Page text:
Report on Irazu (Costa Rica) — December 1992
Bulletin of the Global Volcanism Network, vol. 17, no. 12 (December 1992)
Managing Editor: Lindsay McClelland.
Irazu (Costa Rica) Crater lake rises; fumaroles
Please cite this report as:
Global Volcanism Program, 1992. Report on Irazu (Costa Rica). In: McClelland, L. (ed.), Bulletin of the Global Volcanism Network, 17:12. Smithsonian Institution. https://doi.org/10.5479/si.GVP.BGVN199212-345060.
9.979°N, 83.852°W; summit elev. 3432 m
All times are local (unless otherwise noted)
The level of the turquoise-green crater lake continued to rise; the lake covered almost all of the crater bottom. Subaqueous fumaroles on the lake's N and SE edges remained active. Fumaroles on the main crater's N wall and on the NW part of the volcano maintained temperatures of about 90°C.
Geologic Background. Irazú, one of Costa Rica's most active volcanoes, rises immediately E of the capital city of San José. The massive volcano covers an area of 500 km2 and is vegetated to within a few hundred meters of its broad flat-topped summit crater complex. At least 10 satellitic cones are located on its S flank. No lava flows have been identified since the eruption of the massive Cervantes lava flows from S-flank vents about 14,000 years ago, and all known Holocene eruptions have been explosive. The focus of eruptions at the summit crater complex has migrated to the W towards the historically active crater, which contains a small lake of variable size and color. Although eruptions may have occurred around the time of the Spanish conquest, the first well-documented historical eruption occurred in 1723, and frequent explosive eruptions have occurred since. Ashfall from the last major eruption during 1963-65 caused significant disruption to San José and surrounding areas.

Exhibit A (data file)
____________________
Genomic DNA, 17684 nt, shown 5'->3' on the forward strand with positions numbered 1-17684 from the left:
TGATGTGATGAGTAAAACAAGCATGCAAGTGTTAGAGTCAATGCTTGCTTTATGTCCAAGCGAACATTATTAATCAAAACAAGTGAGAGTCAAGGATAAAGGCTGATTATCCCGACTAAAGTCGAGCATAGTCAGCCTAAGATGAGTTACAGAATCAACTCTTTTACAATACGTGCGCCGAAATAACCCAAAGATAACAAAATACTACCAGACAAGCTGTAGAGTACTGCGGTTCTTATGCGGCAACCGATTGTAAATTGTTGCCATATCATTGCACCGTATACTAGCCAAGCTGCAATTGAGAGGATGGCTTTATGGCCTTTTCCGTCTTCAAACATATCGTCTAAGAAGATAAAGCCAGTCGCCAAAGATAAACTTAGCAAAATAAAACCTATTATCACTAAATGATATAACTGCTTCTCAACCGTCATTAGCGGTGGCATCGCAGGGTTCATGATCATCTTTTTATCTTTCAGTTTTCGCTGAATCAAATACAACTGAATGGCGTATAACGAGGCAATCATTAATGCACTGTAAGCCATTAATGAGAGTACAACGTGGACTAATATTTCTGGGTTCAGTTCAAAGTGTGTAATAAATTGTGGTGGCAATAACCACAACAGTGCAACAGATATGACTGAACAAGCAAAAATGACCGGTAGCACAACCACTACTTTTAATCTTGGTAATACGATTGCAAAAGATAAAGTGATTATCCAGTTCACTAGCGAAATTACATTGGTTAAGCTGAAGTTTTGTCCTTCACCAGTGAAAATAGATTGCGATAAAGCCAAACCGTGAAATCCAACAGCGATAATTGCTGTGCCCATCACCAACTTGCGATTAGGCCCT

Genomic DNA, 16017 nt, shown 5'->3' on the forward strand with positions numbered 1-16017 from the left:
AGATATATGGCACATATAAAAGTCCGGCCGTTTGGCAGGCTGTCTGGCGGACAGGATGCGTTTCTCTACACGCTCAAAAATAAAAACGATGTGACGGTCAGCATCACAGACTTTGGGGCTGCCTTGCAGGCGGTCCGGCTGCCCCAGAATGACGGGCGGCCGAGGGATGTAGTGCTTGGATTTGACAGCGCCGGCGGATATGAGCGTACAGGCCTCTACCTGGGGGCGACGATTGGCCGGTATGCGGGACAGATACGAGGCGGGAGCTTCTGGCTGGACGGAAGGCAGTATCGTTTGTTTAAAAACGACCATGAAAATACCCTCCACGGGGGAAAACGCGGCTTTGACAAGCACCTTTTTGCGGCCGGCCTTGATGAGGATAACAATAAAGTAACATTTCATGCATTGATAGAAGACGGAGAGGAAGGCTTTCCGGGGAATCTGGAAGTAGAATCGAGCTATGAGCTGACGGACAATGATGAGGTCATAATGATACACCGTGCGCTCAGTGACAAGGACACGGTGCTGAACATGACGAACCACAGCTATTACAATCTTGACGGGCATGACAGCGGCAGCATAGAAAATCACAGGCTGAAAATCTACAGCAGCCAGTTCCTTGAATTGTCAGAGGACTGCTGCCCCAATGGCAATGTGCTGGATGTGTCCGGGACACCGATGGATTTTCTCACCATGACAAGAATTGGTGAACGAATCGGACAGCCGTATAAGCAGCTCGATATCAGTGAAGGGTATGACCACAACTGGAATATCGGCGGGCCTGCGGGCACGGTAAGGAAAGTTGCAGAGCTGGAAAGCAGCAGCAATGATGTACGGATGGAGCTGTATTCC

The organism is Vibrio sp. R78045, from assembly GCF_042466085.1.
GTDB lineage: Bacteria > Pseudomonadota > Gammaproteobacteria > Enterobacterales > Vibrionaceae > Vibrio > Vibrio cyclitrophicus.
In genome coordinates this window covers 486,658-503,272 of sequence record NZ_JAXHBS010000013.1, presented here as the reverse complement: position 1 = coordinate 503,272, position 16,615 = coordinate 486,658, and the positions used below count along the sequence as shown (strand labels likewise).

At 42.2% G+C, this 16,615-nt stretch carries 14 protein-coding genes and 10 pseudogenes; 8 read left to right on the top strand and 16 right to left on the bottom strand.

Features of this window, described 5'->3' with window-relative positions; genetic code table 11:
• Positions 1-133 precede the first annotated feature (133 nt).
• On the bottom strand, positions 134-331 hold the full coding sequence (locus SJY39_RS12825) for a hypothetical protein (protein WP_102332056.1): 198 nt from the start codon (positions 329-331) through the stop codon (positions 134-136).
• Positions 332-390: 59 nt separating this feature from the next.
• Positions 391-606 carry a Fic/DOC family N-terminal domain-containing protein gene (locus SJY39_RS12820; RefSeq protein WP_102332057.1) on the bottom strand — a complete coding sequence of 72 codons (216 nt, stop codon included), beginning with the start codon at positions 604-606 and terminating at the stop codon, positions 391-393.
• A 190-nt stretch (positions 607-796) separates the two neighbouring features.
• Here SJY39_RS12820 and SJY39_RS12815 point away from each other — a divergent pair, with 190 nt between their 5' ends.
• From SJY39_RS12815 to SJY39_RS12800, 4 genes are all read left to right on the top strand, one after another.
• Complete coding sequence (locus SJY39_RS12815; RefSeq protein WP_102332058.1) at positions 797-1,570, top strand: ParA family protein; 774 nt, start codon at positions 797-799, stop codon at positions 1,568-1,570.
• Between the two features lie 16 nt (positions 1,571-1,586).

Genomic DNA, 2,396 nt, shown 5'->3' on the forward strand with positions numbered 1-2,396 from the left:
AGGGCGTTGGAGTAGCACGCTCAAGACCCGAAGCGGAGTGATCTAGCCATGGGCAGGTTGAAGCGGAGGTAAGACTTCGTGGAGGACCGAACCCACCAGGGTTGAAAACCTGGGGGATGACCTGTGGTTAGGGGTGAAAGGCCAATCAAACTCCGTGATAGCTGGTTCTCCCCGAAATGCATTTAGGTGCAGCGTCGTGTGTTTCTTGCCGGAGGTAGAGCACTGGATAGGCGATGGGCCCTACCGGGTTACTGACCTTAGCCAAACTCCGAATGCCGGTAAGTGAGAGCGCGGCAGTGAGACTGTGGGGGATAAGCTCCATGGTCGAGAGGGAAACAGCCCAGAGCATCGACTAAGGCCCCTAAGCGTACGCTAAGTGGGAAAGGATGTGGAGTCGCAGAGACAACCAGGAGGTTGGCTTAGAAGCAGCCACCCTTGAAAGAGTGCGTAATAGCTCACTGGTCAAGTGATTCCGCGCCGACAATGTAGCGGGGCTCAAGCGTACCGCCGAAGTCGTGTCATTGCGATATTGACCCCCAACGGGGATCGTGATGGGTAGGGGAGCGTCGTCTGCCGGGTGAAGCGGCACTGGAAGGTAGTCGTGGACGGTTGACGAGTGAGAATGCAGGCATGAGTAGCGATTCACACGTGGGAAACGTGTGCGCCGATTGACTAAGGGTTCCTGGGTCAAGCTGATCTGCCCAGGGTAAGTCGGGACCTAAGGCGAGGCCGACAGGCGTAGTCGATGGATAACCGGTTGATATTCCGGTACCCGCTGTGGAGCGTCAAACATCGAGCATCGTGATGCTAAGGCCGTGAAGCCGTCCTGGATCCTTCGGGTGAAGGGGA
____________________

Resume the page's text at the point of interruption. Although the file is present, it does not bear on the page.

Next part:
Information Contacts: E. Fernández and J. Barquero, OVSCIORI.